FM Commentary

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FM Commentary

Who is Fannie Mae?

Tim MayopoulosMany of you have heard the name Fannie Mae but are unaware of how the company impacts your mortgage. Fannie Mae is a national mortgage company, but we do not offer home loans. Instead, we stand behind mortgage lenders – local and nationwide banks, thrifts, credit unions, and other financial institutions in all 50 states – to purchase or securitize the mortgage loans they make, helping to replenish their funds so they can lend to other homeowners. Chartered by Congress in 1938, the company has provided liquidity, stability, and affordability to the U.S. housing market for more than 70 years.

As part of our mission, Fannie Mae keeps money flowing to the housing market during all housing cycles, good and bad, to help ensure that families throughout the country may continue to buy, refinance, or rent their homes. Fannie Mae provides a bridge between front-line lenders and sources of capital throughout the world by creating and selling agency securities. The availability of capital through Fannie Mae helps lenders offer fixed-rate loans to their customers.

Our liquidity mission has never been more critical than it is right now as our country recovers from the worst housing crisis since the Great Depression. In uncertain economic times, investors who help supply private mortgage financing tend to leave the market altogether or begin charging exorbitant rates. During the most recent economic downturn, investor willingness to purchase non-agency, or private label securities (PLS), substantially declined. Fannie Mae has helped to support lenders with the liquidity they needed to continue making affordable mortgage loans.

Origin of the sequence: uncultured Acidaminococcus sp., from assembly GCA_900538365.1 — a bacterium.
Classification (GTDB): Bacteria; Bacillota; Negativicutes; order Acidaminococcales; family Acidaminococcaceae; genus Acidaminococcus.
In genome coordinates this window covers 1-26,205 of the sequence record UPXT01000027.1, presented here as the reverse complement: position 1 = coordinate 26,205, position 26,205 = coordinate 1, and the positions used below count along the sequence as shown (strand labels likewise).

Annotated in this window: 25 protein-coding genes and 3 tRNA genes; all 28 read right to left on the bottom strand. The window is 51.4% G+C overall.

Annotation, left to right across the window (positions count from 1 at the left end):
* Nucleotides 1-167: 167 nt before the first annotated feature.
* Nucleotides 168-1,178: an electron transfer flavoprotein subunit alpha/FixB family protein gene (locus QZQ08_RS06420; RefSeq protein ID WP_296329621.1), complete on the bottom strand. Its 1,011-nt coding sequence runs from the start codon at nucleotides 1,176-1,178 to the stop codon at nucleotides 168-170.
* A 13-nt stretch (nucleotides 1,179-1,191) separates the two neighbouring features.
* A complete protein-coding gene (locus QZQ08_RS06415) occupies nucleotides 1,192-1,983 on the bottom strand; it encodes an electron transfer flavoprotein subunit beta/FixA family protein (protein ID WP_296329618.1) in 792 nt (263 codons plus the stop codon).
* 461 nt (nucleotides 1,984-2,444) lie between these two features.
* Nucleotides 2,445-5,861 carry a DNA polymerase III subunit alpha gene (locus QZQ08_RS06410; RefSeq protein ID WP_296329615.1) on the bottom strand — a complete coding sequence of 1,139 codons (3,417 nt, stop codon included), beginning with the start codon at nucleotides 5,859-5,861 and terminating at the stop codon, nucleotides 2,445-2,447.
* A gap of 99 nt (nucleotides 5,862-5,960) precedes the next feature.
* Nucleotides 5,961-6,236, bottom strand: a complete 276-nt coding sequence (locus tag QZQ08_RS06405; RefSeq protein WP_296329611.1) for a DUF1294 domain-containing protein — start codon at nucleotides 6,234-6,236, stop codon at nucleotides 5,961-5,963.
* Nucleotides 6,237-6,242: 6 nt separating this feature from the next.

A decade ago Fannie Mae and Freddie Mac (GSEs) were the primary suppliers of secondary- mortgage market finance, much like today’s marketplace. In 2003, the share of the private securitization market for mortgages began to increase, and over time exceeded more than half the market in 2006. As the housing market began to slow in 2006 and 2007 and the performance of PLS declined, many investors fled the PLS market and PLS issuance dropped dramatically. In the absence of new PLS, the GSE share of long-term funding for new mortgage originations doubled between 2006 and 2010, reaching nearly 70 percent in 2010. Fannie Mae’s efforts provided nearly $2 trillion in liquidity to the mortgage market from January 1, 2009 through June 30, 2011.

Single-Family Mortgage-Related Securities Issuance Share

Fannie Mae is working hard to help ensure that working Americans who buy homes can afford them over the long term. In fact, loans we purchased and securitized at the height of the housing boom continue to perform better than PLS. For example, serious delinquency rates on loans acquired by Fannie Mae were 4.08 percent at the end of the second quarter of 2011. Comparatively, according to industry information provider CoreLogic, mortgages backing PLS had a serious delinquency rate of 25.5 percent at the end of the same quarter.*

Serious Delinquency Rates for Single-Family Loans: Fannie Mae vs. Private-Label MBS

To assist mortgage borrowers who are having trouble meeting the obligation of their existing mortgages, we have established one of the largest foreclosure prevention operations in the country. From January 1, 2009 through June 30, 2011, we helped more than 874,000 homeowners struggling to pay their mortgages work out their loans. We believe that helping distressed homeowners helps to protect neighborhoods, home values, and the overall housing market.

Our housing markets remain weak as our country continues to endure high levels of unemployment and home price declines. We are committed to building a better foundation for housing in the future and getting America’s mortgage markets back on track.

Tim Mayopoulos
Chief Administrative Officer
General Counsel and Corporate Secretary

* Data source: CoreLogic/LoanPerformance. Loans are seriously delinquent if they are 90 days or more past due or in the foreclosure process.

October 5, 2011

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